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Index Of All Titles


Ancient Coin Collecting 101
Ancient Coins & Modern Fakes
Ancient Counterfeits
Ancient Glass
Ancient Weapons
Ancient Wages and Prices
Ancient Weights and Scales
Anonymous Folles
Anonymous Follis
Anonymous Class A Folles
Armenian Numismatics Page
Byzantine Denominations
A Cabinet of Greek Coins
A Case of Counterfeits
Clashed Dies
Coins of Pontius Pilate
Conditions of Manufacture
Countermarked in Late Antiquity
Dictionary of Roman Coins
Doug Smith's Ancient Coins
Edict on Prices
Facing Portrait of Augustus
Fel Temp Reparatio
Fertility Pregnancy and Childbirth
Friend or Foe
Greek Alphabet
Greek Dates
Greek Mythology Link
Hellenistic Names & their Meanings
Helvetica's ID Help Page
Historia Numorum
Illustrated Ancient Coin Glossary
Latin Plurals
Latin Pronunciation
Library of Ancient Coinage
Life in Ancient Rome
Maps of the Ancient World
Military Belts
Mint Marks
Nabataean Numerals
Not in RIC
Numismatic Bulgarian
Numismatic Excellence Award
Numismatic French
Numismatic German
Numismatic Italian
Numismatic Spanish
Parthian Coins
Paleo-Hebrew Alphabet
Phoenician Alphabet
Pi-Style Athens Tetradrachms
Roman Coin Attribution 101
Roman Names
Silver Content of Parthian Drachms
Sylloge Nummorum Graecorum
Syracusian Folles
The Evolving Ancient Coin Market
The Sign that Changed the World
The Temple Tax Hoard
Travels of Paul
Tribute Penny
Tribute Penny Debate Continued (2015)
Tribute Penny Debate Revisited (2006)
Tyrian Shekels
What I Like About Ancient Coins
Widow's Mite


Please add updates or make corrections to the NumisWiki text version as appropriate.

ADLOCUTIO. Adlocution. The custom of haranguing the soldiers was frequent with the Emperors, as is evidenced by a variety of their coins. This ceremony was performed, either at the moment when an individual obtained the imperial purple, or when the reigning prince adopted someone with a view to the succession; or when he admitted another person into immediate participation of the empire, of which examples are often recorded by historians. Memorials of these military orations, which an emperor delivered before some expeditionary force, at the time of its going out on a campaign, or of its returning after a victory - in which the soldiers were to be reminded of their duty; or rewarded for their good conduct and success, with praises, and "not least in their dear love," with donatives also - are preserved on many of the very finest coins of the Augusti.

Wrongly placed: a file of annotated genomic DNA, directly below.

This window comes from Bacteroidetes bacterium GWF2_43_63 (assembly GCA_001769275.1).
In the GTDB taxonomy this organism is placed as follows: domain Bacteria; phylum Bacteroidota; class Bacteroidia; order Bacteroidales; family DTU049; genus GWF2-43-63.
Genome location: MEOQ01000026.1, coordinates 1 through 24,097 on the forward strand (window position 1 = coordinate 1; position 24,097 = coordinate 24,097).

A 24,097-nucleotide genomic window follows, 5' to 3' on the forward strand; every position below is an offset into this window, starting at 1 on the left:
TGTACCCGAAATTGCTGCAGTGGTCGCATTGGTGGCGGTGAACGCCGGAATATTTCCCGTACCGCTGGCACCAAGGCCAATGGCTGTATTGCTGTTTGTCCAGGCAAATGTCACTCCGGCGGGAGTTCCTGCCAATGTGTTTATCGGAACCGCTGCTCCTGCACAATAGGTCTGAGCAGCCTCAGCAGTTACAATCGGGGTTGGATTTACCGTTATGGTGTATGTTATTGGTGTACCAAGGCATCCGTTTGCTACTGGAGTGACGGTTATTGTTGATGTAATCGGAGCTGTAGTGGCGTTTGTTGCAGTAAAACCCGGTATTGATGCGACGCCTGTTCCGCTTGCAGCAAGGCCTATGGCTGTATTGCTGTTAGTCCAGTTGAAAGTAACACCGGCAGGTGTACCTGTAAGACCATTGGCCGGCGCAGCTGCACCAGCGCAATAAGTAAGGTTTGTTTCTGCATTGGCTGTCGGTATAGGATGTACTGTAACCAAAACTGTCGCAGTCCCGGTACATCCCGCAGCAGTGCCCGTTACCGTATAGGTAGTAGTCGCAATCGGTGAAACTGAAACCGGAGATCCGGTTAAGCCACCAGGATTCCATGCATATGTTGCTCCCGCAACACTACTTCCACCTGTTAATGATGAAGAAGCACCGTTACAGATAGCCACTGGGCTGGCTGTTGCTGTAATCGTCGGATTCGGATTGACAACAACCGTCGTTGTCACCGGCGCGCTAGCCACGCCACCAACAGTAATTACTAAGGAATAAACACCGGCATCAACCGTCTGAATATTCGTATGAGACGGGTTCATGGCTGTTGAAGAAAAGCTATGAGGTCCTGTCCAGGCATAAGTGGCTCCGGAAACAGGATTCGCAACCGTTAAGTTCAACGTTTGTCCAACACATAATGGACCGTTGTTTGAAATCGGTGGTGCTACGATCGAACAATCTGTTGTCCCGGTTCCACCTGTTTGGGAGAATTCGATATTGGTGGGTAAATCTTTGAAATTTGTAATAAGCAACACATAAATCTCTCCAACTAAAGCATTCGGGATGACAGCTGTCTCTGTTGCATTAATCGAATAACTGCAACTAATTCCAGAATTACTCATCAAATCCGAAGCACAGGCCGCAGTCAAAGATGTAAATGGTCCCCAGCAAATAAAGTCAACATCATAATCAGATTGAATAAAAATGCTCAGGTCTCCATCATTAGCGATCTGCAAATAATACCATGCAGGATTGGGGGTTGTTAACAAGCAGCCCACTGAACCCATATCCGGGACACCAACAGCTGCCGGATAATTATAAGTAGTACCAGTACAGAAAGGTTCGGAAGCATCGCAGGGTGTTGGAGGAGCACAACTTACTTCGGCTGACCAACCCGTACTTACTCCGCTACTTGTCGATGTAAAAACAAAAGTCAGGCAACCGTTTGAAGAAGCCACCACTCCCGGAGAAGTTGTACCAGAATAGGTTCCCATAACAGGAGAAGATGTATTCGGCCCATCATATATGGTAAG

On these reverses, a raised platform or tribune, more or less lofty, called by the Romans suggestum, is exhibited, on which the Emperor, habited either in the toga, or the paludamentum, is seen standing, with his right arm elevated, as if appealing to the sentiments of the troops, or beckoning for silence.
Frequently the Praetorian Prefect, in same cases two Praetorian Prefects, appear standing behind the Emperor.  Below is a group of the legionaries, from three to five or six generally in number, with their faces turned towards their prince; some holding the eagles, vexilla, and ensigns; others their bucklers and spears. With regard to the customary attitude and gesture of the speaker in addressing the troops, Cicero affords an illustrative passage, in his oration, against Gabinius - "When (says he) the general (Imperator), openly, in the presence of the army, stretched out his right hand, not to incit the soldiers to glory, but to tell them that they might make their own market" (Omnia sibi et empta et emenda esse. - Provinc. cons. c. 4.)

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